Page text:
There is no uniform shape or way to fight climate change, either. The Finger Lakes Land Trust (FLLT) acquires massive swaths of lands throughout the region, effectively shielding them from future development and ensuring that they will remain protected for decades going forward. Overall, the trust is currently preserving 21,000 acres of land in New York State across 35 different territories. Over the last few years, FLLT has amassed hundreds more acres across Tompkins County, even as the county undergoes an unprecedented and extended development boom. It represents one of the situation’s paradoxes: frequently, progress in the fight against climate change is made by stopping other forms of progress from occurring.
Legislatively, there are also ongoing efforts to make a positive impact against climate change while balancing four primary factors: affordability, impact, flexibility and the aforementioned achievability, according to Sustainability Coordinator Nick Goldsmith, who works for the City of Ithaca and the Town of Ithaca. While the city’s version of the Green New Deal was just passed unanimously, officials are waiting on the completion of the city’s Green Building Code, which will install a point-based threshold system that new projects will have to satisfy in order to gain approval from city review bodies. Projects can score these points by including things like ground-source heating, simple design, and a high wall-to-window ratio, etc. Ultimately, the code will likely include tightening restrictions in 2025 and 2030, by which time projects must be net-zero energy to be approved.
Peter Bardaglio, coordinator of the Tompkins County Climate Protection Initiative (TCCPI), said he’s seen an increase in interest in stemming climate change, both among community individuals and from businesses. TCCPI’s goal is to reduce emissions by 80 percent by 2050 and have joined other cities in an effort to monitor, control and reduce building energy, water use and carbon dioxide emissions.
“It’s also just that it’s becoming clearer to people that climate change is happening now,” Bardaglio said. “It’s not just going to happen 10 or 20 or 30 years down the road.”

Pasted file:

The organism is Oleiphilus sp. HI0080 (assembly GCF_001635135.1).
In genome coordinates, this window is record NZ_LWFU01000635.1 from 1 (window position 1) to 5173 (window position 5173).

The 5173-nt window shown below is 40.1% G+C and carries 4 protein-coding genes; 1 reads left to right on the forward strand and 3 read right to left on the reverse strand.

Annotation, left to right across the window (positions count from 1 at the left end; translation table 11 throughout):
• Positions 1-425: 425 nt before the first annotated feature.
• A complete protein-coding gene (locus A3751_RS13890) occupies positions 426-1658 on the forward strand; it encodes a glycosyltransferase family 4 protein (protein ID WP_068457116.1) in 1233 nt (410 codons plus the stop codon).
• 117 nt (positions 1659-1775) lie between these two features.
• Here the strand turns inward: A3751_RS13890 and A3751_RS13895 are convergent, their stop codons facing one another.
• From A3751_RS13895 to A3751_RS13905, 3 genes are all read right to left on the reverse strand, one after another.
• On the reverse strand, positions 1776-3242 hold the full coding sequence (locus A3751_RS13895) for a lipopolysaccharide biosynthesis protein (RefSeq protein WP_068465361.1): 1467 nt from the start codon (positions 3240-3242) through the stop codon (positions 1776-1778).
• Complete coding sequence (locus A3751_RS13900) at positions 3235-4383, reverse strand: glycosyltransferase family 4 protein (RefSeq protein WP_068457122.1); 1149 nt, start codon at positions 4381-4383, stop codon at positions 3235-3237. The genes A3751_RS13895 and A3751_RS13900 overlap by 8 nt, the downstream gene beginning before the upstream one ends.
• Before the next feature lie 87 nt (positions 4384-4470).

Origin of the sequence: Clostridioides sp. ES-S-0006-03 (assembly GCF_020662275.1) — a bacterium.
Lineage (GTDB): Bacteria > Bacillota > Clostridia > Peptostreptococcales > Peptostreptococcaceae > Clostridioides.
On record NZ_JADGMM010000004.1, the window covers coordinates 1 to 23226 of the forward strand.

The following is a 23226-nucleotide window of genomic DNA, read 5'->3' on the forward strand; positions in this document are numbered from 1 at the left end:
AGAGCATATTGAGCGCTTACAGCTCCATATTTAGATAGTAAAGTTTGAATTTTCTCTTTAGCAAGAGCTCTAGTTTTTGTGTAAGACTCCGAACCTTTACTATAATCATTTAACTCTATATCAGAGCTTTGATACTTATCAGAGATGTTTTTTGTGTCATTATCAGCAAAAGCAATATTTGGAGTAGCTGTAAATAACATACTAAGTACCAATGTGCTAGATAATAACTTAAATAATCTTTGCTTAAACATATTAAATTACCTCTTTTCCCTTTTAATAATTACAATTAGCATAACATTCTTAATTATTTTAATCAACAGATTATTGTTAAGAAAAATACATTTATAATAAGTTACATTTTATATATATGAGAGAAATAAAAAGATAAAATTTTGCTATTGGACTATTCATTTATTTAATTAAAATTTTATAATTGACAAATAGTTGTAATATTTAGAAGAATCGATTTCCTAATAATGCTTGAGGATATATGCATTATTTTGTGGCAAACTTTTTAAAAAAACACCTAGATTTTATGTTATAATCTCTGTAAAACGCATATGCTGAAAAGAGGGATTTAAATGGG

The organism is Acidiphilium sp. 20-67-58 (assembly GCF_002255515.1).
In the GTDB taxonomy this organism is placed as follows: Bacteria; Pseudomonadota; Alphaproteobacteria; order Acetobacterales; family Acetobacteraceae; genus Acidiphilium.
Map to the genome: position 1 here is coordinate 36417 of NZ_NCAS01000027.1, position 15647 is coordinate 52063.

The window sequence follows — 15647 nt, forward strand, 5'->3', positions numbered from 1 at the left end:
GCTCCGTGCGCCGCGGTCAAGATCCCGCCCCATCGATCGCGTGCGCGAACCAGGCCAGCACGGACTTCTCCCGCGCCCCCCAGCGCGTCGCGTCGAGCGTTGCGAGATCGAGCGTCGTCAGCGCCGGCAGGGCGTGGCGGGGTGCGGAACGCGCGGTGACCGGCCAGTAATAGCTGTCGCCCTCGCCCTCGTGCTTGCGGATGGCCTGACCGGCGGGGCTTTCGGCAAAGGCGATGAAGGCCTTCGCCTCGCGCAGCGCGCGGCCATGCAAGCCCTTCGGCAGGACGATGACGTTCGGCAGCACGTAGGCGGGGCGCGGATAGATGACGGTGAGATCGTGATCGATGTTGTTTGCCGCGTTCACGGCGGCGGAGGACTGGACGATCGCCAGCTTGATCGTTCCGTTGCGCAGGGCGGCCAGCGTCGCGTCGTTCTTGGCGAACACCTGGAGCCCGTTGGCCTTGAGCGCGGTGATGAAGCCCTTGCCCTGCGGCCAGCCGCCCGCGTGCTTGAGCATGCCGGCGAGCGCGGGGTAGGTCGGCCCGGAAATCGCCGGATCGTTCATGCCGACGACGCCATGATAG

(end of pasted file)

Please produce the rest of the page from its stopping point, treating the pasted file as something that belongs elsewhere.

The TCCPI, which is a coalition of organizations and businesses working to combat climate change, publishes an annual report that documents how climate change is being fought in Tompkins County, and the wide range of bodies involved, including non-profit organizations, for-profit businesses, and municipal governments and more.
Places as large as Cornell University and Cayuga Medical Center made prominent efforts last year: Cornell grouped together 20 other universities in the state to collectively purchase renewable energy projects, while CMC began the extended process of converting all of its interior lighting to LED bulbs. Alongside those local behemoths are smaller entities like Finger Lakes ReUse, which exists to divert materials from landfills in order to re-sell them to people who can repurpose them, and that also saw donations increase 52 percent from 2018 to 2019; or, the Town of Caroline, which received a grant to install heat pumps at its town court building and town hall.
Like Nicholson, Bardaglio highlighted the rise in student involvement in climate crisis efforts and emphasized the important effect it can have. Though grim, it’s true that the younger one is, the higher the stakes are for the planet to be healthier.
“For me, the most hopeful development is the involvement of young people in the climate movement,” he said. “They recognize that this is their future, and they’re going to have to fight for it [...] It’s not going to affect my personal future to the extent that it will affect the lives of people who are in school right now.”
Ithacans, like most people, can sometimes be more interested in easy, superficial actions like holding a sign at a rally, while shying away from the tangible steps necessary to actually address an issue. While that history could prove too strong for the momentum the climate change resistance effort currently has, Bardaglio and Nicholson at least seem optimistic that headway is being made.
“There’s definitely increasing awareness about the seriousness of the climate crisis and people’s thinking about that has become more sophisticated,” Bardaglio said. “They think, ‘What can I do to make a difference?’ Not just individually, but lobbying for different policies at the local government level, I think you’ve seen that if you come out to Common Council meetings. You see a lot more people at those meetings advocating for actions that would reduce the community’s carbon footprint. [...] These are all really positive steps to me.”